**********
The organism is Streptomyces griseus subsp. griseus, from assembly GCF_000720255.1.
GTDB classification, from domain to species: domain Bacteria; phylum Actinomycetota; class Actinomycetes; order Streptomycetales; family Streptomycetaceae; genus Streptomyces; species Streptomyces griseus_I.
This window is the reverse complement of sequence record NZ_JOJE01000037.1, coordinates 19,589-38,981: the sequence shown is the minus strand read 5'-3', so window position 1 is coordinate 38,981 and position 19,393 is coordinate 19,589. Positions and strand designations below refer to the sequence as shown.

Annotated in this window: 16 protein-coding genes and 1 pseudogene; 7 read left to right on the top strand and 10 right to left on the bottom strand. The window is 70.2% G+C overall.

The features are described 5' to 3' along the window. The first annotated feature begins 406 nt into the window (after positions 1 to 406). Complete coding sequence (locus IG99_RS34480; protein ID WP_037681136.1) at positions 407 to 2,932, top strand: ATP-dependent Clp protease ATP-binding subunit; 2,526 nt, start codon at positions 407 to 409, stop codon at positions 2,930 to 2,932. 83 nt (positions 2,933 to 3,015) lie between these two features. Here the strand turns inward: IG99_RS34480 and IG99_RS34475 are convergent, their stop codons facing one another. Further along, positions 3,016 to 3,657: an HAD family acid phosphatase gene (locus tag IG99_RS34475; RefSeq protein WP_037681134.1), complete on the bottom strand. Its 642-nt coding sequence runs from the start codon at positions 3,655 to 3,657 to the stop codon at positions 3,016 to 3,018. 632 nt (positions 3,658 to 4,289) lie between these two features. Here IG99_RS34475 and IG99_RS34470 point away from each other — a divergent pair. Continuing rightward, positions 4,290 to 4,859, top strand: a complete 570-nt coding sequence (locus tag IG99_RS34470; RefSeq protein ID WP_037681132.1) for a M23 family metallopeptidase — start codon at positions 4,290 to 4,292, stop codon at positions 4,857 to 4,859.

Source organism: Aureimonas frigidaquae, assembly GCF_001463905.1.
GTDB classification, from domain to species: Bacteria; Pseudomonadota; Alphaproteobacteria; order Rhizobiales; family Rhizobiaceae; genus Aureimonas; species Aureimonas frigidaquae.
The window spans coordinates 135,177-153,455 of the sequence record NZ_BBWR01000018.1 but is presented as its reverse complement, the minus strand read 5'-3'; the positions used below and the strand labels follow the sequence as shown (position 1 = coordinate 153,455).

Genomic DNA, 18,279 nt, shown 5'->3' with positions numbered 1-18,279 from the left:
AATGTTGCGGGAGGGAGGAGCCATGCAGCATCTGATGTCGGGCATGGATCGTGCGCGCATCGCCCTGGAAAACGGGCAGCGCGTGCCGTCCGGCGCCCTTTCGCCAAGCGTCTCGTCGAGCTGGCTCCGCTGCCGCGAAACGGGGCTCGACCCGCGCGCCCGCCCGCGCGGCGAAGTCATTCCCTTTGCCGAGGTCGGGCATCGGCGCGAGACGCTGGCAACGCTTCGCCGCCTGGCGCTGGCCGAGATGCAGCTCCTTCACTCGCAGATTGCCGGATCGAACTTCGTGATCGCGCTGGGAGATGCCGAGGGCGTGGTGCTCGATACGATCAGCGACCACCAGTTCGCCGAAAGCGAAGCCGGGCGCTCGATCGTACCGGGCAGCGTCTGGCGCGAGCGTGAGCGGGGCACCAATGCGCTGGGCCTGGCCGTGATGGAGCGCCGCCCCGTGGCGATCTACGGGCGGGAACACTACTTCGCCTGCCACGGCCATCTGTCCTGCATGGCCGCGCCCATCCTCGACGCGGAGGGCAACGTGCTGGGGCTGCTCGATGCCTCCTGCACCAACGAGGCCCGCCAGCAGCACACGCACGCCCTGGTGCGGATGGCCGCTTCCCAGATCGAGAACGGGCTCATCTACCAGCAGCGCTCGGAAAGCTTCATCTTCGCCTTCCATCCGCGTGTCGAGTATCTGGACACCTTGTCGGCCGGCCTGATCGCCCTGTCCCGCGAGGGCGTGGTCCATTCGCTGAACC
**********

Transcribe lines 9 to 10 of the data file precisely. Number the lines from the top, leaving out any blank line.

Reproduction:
Genomic DNA, 18,279 nt, shown 5'->3' with positions numbered 1-18,279 from the left:
AATGTTGCGGGAGGGAGGAGCCATGCAGCATCTGATGTCGGGCATGGATCGTGCGCGCATCGCCCTGGAAAACGGGCAGCGCGTGCCGTCCGGCGCCCTTTCGCCAAGCGTCTCGTCGAGCTGGCTCCGCTGCCGCGAAACGGGGCTCGACCCGCGCGCCCGCCCGCGCGGCGAAGTCATTCCCTTTGCCGAGGTCGGGCATCGGCGCGAGACGCTGGCAACGCTTCGCCGCCTGGCGCTGGCCGAGATGCAGCTCCTTCACTCGCAGATTGCCGGATCGAACTTCGTGATCGCGCTGGGAGATGCCGAGGGCGTGGTGCTCGATACGATCAGCGACCACCAGTTCGCCGAAAGCGAAGCCGGGCGCTCGATCGTACCGGGCAGCGTCTGGCGCGAGCGTGAGCGGGGCACCAATGCGCTGGGCCTGGCCGTGATGGAGCGCCGCCCCGTGGCGATCTACGGGCGGGAACACTACTTCGCCTGCCACGGCCATCTGTCCTGCATGGCCGCGCCCATCCTCGACGCGGAGGGCAACGTGCTGGGGCTGCTCGATGCCTCCTGCACCAACGAGGCCCGCCAGCAGCACACGCACGCCCTGGTGCGGATGGCCGCTTCCCAGATCGAGAACGGGCTCATCTACCAGCAGCGCTCGGAAAGCTTCATCTTCGCCTTCCATCCGCGTGTCGAGTATCTGGACACCTTGTCGGCCGGCCTGATCGCCCTGTCCCGCGAGGGCGTGGTCCATTCGCTGAACC